HKScan launches live pig imports from Finland



HKScan Estonia, the largest enterprise in Estonian food industry, is importing a tenth of live swine needed for its production from Finland in fourth quarter.    

«In the fourth quarter, we will import live swine from Finland as in our daily work we will have to consider that due to the spread of African swine fever Estonia has lots of its pig farms in 3rd zone which in turn will determine the criteria of how the pork is to be processed; also, 3rd zone pork has export restrictions imposed on it,» said HKScan Estonia CEO Teet Soorm.

Mr Soorm said production of pork is significantly down in Estonia and, as a rule, zone-free pig farms in Estonia have valid cooperation agreements. «It is important for HKScan Estonia that the products must be produced and if needed the pork for the produce must be purchased from outside Estonia,» added Mr Soorm.

As HKScan Estonia is also taking its pork products to Latvian and Lithuanian markets, where only pork products free from 3rd zone limits are accepted, the Finnish pork is primarily used in these products. As assured by HKScan Estonia, it is still trying to use as much Estonian pork as possible.  

Rural affairs minister Urmas Kruuse (Reform) said the HKScan decision was unexpected. «The plan to begin live pigs into Estonia in October is definitely no example of pig farming sector cooperation in solving the crisis. The taxpayer may be justified in asking if, supported by tax money, large scale pig imports will now be subsidised,» he said.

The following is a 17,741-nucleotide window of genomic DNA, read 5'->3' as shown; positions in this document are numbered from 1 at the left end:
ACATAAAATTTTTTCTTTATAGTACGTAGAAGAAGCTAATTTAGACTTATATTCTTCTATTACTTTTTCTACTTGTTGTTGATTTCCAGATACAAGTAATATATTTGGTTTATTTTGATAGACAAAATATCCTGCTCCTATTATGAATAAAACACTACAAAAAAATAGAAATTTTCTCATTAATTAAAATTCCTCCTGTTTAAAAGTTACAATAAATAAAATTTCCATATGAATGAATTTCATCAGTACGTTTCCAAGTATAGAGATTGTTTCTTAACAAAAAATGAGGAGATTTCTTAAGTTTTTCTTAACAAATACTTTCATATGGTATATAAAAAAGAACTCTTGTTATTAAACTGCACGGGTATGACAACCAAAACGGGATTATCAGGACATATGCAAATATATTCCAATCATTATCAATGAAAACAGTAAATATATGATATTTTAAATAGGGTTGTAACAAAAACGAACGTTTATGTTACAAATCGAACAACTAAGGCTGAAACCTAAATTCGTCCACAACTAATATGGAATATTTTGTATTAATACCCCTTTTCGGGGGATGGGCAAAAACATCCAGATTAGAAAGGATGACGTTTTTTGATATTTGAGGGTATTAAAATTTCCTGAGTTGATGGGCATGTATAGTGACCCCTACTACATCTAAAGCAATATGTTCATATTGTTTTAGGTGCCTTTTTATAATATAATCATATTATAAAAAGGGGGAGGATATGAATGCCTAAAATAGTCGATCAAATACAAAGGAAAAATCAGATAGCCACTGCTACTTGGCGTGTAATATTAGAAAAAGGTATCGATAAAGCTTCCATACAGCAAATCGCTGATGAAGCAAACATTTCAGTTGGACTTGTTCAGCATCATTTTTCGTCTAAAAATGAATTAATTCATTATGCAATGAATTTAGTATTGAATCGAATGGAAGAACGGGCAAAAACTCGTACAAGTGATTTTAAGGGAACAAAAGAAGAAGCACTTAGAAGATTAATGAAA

Riigikogu rural affairs committee chairman Ivari Padar (Soc Dems) thinks imports of live pigs to be extremely regrettable: «This is a new blow to our pig farmers. The pig farms in 3rd zone due to the swine fever are full of pigs, but the processors do not want the quality pork totally harmless. The situation in our farms is unbearable as it is, and now the Rakvere meat processing plant up and imports pigs from Finland. This is like trampling local food into mud.»

According to Mr Padar, it is a deeply moral problem with Estonia’s largest food industry turning its back on local pork and produce. «Let me earnestly ask: in a time when the state is seeking various ways to alleviate the crisis and to help pig farmers, is it right to pay pig support to AS Rakvere Farmid,» said Mr Padar, calling on producers to favour Estonian pork.

Today, Mr Kruuse summonsed pig farming sector organisations to ask for explanations regarding the situation.